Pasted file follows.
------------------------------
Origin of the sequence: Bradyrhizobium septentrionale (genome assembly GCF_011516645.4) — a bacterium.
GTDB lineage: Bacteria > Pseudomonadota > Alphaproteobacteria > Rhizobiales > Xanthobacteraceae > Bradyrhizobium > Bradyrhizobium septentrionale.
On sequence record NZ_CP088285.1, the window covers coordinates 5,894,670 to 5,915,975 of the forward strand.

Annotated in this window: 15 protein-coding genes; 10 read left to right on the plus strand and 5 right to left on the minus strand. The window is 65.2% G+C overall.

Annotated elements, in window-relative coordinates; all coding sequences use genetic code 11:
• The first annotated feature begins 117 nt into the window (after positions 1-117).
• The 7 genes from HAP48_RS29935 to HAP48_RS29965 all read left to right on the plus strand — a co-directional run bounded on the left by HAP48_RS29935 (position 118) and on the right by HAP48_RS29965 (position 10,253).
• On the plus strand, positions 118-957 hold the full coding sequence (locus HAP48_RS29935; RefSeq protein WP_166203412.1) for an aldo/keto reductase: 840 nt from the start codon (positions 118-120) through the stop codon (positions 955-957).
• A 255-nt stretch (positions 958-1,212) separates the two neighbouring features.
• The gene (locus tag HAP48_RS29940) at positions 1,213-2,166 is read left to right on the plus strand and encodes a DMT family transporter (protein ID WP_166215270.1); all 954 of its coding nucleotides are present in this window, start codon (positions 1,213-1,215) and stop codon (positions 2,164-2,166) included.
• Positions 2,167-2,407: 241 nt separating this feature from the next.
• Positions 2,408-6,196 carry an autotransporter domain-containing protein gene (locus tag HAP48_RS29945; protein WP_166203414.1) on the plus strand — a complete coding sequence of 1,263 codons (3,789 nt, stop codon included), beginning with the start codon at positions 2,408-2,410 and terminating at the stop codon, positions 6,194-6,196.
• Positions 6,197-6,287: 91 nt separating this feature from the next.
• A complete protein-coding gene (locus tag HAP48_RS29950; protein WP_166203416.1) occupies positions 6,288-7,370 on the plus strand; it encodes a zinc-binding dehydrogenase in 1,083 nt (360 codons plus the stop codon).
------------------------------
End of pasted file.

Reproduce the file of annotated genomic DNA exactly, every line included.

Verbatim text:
Origin of the sequence: Bradyrhizobium septentrionale (genome assembly GCF_011516645.4) — a bacterium.
GTDB lineage: Bacteria > Pseudomonadota > Alphaproteobacteria > Rhizobiales > Xanthobacteraceae > Bradyrhizobium > Bradyrhizobium septentrionale.
On sequence record NZ_CP088285.1, the window covers coordinates 5,894,670 to 5,915,975 of the forward strand.

Annotated in this window: 15 protein-coding genes; 10 read left to right on the plus strand and 5 right to left on the minus strand. The window is 65.2% G+C overall.

Annotated elements, in window-relative coordinates; all coding sequences use genetic code 11:
• The first annotated feature begins 117 nt into the window (after positions 1-117).
• The 7 genes from HAP48_RS29935 to HAP48_RS29965 all read left to right on the plus strand — a co-directional run bounded on the left by HAP48_RS29935 (position 118) and on the right by HAP48_RS29965 (position 10,253).
• On the plus strand, positions 118-957 hold the full coding sequence (locus HAP48_RS29935; RefSeq protein WP_166203412.1) for an aldo/keto reductase: 840 nt from the start codon (positions 118-120) through the stop codon (positions 955-957).
• A 255-nt stretch (positions 958-1,212) separates the two neighbouring features.
• The gene (locus tag HAP48_RS29940) at positions 1,213-2,166 is read left to right on the plus strand and encodes a DMT family transporter (protein ID WP_166215270.1); all 954 of its coding nucleotides are present in this window, start codon (positions 1,213-1,215) and stop codon (positions 2,164-2,166) included.
• Positions 2,167-2,407: 241 nt separating this feature from the next.
• Positions 2,408-6,196 carry an autotransporter domain-containing protein gene (locus tag HAP48_RS29945; protein WP_166203414.1) on the plus strand — a complete coding sequence of 1,263 codons (3,789 nt, stop codon included), beginning with the start codon at positions 2,408-2,410 and terminating at the stop codon, positions 6,194-6,196.
• Positions 6,197-6,287: 91 nt separating this feature from the next.
• A complete protein-coding gene (locus tag HAP48_RS29950; protein WP_166203416.1) occupies positions 6,288-7,370 on the plus strand; it encodes a zinc-binding dehydrogenase in 1,083 nt (360 codons plus the stop codon).